Stories about: short bowel syndrome (SBS).

Making connections: Bonded by short bowel syndrome

care for short bowel syndrome

At the top of the dual slide, 4-year-old Brayden Austin is buzzing with energy, excited to go careening down to the bottom. Yet he waits patiently until a towheaded boy joins him on the neighboring chute. Two-year-old Camden Glover is a little nervous. But Brayden grabs his hand and the pair sails to the ground together, squealing with delight.

It’s a typical playground scene, but also an apt metaphor for the boys’ special connection. The two children — one from Maine, one from Tennessee — have a close friendship. But they might never have met if not for one life-threatening event.

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‘An easy decision’: Finding care for short bowel syndrome

care for short bowel syndrome

Allie DeRienzo loves to dance, sing and play with her big brother, switching from the pink-and-purple cartoon world of Shimmer and Shine to the action-packed fantasy of Star Wars with the blink of an eye. It’s a flexibility that has served her well: In just a few years, she’s endured more ups and downs than most 3-year-olds.

Although her pregnancy was normal, it became clear as soon as Allie was born that something wasn’t right. “She was incredibly distended and was transferred almost immediately to a high-level neonatal intensive care unit (NICU) in New York,” remembers her mother, Nanci.

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Two life-threatening conditions.
One remarkable wish.

Lucas, who received a 5-organ (multivisceral) transplant looks over his mom's shoulderWhen Lucas St. Onge blew out the five candles on his birthday cake, he made just one wish. He didn’t ask for ninja turtles, a T-ball set or an Xbox — the only thing he wished was to be just like any other kid.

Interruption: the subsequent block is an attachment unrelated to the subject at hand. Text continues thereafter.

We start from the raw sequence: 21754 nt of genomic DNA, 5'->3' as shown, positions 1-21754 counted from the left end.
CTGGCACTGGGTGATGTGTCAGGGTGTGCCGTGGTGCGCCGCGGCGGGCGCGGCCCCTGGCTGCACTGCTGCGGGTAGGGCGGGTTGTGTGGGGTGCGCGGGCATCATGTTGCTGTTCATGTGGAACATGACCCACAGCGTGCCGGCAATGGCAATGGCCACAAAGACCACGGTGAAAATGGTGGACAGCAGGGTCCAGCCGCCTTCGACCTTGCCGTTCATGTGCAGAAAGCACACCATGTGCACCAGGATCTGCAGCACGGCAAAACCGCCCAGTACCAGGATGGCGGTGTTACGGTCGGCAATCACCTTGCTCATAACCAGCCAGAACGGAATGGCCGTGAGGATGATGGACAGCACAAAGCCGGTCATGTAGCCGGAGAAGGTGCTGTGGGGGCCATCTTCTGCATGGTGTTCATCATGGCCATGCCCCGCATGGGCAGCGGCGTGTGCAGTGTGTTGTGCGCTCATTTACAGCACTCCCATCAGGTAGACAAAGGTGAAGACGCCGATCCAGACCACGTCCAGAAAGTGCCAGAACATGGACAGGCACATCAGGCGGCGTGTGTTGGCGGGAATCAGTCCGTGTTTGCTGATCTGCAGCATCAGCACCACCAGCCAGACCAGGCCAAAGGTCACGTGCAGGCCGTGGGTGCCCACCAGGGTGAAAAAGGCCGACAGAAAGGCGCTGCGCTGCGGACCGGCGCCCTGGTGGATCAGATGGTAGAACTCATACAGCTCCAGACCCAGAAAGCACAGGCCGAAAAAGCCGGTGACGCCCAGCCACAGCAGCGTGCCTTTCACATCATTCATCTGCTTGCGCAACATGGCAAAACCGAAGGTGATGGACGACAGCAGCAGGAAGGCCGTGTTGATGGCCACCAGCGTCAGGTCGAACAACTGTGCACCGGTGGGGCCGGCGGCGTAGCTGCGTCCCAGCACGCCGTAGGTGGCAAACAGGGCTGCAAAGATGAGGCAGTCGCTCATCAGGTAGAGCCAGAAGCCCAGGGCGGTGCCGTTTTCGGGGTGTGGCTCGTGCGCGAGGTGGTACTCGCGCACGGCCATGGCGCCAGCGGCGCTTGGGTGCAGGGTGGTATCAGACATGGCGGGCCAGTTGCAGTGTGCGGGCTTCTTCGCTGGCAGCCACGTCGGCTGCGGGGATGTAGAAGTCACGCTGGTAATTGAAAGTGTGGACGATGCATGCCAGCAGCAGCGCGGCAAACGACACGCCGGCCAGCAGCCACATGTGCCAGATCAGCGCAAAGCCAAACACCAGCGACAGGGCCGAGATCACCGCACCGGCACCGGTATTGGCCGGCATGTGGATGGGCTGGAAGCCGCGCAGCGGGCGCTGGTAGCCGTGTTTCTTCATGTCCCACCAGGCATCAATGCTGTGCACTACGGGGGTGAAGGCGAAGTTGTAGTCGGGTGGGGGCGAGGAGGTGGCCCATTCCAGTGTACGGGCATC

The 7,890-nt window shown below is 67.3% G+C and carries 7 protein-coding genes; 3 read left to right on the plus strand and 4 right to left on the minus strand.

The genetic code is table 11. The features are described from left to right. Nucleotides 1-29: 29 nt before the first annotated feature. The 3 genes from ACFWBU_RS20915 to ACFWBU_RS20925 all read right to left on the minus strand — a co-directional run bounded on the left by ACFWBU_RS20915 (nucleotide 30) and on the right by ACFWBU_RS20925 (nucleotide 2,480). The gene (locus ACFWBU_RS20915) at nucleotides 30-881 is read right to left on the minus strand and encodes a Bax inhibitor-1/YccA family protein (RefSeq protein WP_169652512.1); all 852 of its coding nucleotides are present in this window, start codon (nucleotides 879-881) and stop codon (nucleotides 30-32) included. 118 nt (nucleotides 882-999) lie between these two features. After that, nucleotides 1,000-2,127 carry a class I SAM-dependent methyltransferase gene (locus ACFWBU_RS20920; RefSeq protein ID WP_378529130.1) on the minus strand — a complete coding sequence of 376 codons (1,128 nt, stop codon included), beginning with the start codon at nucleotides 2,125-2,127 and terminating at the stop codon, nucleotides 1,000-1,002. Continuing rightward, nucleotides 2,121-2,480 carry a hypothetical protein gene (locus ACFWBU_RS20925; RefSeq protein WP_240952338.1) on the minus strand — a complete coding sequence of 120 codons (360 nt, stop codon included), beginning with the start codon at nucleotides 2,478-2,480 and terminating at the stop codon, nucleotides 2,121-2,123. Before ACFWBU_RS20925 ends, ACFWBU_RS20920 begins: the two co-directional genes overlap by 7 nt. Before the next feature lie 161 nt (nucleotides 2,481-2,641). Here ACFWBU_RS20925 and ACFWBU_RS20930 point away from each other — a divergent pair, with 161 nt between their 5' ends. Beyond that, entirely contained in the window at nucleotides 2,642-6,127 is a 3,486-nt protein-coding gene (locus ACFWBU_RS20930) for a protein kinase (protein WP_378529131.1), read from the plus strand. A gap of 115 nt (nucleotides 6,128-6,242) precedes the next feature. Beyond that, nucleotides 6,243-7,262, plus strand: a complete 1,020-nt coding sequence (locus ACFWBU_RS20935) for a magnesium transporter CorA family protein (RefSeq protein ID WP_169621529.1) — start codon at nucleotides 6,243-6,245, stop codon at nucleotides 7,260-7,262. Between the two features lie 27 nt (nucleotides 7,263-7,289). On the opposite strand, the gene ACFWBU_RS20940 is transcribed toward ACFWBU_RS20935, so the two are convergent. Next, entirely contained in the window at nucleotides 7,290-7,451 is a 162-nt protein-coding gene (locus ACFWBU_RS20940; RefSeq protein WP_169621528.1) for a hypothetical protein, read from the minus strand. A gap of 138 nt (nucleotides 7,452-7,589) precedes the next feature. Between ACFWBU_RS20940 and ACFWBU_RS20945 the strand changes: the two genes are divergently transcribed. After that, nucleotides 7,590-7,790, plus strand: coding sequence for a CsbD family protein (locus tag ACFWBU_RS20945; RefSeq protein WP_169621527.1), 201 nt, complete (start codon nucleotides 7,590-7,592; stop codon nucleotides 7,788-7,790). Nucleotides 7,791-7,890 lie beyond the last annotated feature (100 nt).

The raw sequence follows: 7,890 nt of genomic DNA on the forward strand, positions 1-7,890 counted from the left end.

“It was a gift I couldn’t give,” says his mom, Heather.

On that same day, last May, he got his wish.

“He got a liver, stomach, pancreas, intestine and spleen — the five organs he needed to help him become healthy and happy,” Heather says.

Heather was 18 weeks pregnant when she and her husband, Anthony, learned they were about to face a myriad of medical challenges with their unborn child. To what extent remained unclear, until the day Lucas was born.

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Worth every mile: Short bowel syndrome brings family to Boston

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During his most recent visit to Boston Children’s Hospital, 3-year-old Konrad Schienke resembles a tiny tornado, gleefully scampering around the room as he mugs for the camera and shouts, “Cheese!” Later, he smiles as a doctor gently felt his abdomen, giggling as if he was being tickled.

“It’s hard to believe what a sick little kid he has been,” says his father, Erich.

Yet, just a few years ago, this energetic boy resided in the neonatal intensive care unit at his local hospital in Pennsylvania, struggling with a diagnosis of short bowel syndrome. This rare but serious condition can occur when a child either loses or is born without enough small intestine, preventing the body from extracting the nutrients it needs to survive. Untreated, short bowel syndrome can lead to severe dehydration and malnutrition.

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